An independent group of Broome business people have shelled out to immortalise Lord Alistair McAlpine in bronze.
The same people who paid for him to revisit the town last year, when he was crowned Honorary Freeman of the Municipality, believe the $36,000 sculpture is a fitting gesture to the man they say put Broome on the map.
Among them is long-time resident and real estate business owner Allan Griffiths and Bill Reed, the founder of pearl empire Linneys of Broome.
Sculptor Linda Klarfeld agreed to create the bust at a discount because of a contra deal with the Cable Beach Club, the resort created by Lord McAlpine and where she is artist in residence.
Mr Griffiths said the former British Conservative Party treasurer should be recognised for his contribution to Broome and that his role was equally as important as the three men whose statues stand in town in recognition of creating Broome’s pearling industry.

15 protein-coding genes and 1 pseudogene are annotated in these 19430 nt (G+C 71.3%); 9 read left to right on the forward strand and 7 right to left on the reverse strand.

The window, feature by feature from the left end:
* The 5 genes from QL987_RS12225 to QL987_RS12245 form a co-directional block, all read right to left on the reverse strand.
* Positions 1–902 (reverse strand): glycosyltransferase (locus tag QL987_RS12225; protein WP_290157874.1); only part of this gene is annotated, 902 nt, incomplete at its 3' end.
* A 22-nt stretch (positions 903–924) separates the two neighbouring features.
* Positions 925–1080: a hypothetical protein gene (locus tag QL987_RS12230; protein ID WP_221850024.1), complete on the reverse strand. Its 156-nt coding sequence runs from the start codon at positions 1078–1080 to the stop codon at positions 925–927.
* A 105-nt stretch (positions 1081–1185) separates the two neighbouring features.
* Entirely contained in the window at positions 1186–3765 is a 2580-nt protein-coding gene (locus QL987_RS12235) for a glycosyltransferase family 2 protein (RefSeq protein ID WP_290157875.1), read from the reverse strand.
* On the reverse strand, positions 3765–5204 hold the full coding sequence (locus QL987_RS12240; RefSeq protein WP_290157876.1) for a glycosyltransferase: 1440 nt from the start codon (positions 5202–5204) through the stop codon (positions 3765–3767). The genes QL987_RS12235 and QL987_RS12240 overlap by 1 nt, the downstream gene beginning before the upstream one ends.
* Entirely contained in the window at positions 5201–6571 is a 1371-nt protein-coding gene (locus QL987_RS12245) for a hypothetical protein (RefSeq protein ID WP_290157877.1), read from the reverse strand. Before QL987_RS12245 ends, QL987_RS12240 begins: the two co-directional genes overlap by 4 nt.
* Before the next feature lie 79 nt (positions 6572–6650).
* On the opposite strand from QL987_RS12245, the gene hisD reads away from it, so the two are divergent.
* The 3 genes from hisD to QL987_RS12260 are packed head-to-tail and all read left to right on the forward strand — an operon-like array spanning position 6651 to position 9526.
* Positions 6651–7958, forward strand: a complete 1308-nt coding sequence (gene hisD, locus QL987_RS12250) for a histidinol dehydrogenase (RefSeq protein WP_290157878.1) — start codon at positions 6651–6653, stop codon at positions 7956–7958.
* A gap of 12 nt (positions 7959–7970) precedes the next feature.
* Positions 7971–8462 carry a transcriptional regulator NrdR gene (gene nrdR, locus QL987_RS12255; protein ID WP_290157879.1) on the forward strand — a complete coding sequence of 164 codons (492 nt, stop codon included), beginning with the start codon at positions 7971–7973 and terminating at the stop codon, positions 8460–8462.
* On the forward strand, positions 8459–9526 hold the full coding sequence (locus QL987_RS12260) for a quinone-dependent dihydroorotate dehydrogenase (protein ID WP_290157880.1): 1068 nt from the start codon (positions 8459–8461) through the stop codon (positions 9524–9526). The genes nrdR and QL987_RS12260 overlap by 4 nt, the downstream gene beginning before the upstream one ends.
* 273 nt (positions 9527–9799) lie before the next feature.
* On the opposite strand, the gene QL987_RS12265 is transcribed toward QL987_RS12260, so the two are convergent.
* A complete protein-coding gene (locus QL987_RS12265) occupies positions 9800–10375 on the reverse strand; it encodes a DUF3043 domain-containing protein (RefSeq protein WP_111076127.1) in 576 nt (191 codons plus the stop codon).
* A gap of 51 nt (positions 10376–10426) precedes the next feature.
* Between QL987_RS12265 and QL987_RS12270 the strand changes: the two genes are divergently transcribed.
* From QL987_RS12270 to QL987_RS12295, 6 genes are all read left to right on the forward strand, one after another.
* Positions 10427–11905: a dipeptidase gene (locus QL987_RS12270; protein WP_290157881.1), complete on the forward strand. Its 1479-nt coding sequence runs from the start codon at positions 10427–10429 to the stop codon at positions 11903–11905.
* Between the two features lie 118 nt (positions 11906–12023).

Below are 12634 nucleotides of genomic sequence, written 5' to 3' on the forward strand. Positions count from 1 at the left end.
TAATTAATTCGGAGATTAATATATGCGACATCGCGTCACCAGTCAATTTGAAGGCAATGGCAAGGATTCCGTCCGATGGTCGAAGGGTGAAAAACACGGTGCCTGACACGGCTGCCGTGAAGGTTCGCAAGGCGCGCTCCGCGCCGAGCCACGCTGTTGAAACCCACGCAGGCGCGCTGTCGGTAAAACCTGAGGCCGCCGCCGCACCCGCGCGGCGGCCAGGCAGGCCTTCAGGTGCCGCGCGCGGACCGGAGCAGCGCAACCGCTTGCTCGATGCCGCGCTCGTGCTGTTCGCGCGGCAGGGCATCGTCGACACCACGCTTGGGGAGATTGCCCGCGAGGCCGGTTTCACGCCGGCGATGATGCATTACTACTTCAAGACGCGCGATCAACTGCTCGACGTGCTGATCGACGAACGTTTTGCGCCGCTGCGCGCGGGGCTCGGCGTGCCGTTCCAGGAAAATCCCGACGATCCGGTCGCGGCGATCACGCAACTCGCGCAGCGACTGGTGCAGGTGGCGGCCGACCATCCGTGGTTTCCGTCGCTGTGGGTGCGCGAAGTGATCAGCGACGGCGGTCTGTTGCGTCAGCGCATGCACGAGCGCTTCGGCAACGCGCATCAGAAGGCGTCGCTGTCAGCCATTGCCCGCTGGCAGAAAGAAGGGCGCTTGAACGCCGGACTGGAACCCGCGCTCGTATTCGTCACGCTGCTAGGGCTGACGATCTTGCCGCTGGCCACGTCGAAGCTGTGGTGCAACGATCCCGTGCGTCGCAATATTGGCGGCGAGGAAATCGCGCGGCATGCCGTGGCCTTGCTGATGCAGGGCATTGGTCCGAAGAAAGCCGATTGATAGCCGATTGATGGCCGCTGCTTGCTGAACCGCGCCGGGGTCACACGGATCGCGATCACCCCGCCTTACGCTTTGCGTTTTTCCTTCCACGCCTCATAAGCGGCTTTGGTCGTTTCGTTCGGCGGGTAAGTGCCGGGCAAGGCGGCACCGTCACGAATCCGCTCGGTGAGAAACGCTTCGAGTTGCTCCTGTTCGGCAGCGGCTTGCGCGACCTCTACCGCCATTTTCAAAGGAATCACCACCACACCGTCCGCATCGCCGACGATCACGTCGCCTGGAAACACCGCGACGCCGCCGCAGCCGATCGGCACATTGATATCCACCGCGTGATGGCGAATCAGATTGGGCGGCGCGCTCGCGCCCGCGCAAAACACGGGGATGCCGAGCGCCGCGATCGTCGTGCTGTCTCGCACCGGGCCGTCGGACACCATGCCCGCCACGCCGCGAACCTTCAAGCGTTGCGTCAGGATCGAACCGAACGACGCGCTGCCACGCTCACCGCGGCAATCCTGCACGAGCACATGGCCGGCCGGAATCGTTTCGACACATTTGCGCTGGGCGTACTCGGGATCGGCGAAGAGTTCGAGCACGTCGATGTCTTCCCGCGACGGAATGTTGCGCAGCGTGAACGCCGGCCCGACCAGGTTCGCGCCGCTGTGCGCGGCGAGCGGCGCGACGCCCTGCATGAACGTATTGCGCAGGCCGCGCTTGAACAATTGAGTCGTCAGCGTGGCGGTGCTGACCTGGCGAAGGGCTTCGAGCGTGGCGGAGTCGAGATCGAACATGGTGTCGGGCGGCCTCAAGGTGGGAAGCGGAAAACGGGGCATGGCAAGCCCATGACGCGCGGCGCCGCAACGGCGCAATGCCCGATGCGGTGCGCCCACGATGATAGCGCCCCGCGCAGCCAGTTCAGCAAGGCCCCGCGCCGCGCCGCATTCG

“His contribution to Broome, particularly the tourism industry as well as associated community efforts and donations, must be seen as equal to those three gentlemen,” Mr Griffiths said.
“They stand in Chinatown because they are seen as the fathers of the cultured pearling industry.
“McAlpine has really got to be seen as the father of the modern tourism industry in Broome because without that Cable Beach Club, we would be 15 years behind where we are now.”
Ms Klarfeld is based in NSW but has been annually visiting Broome annually on an annual basis for almost six years.
“I am very thrilled to have been able to create this sculpture and to have my work permanently on display in the town,” she said.
The Shire of Broome has agreed to find a location and explore funding the mounting of the bust statue, which will be shipped to Broome shortly.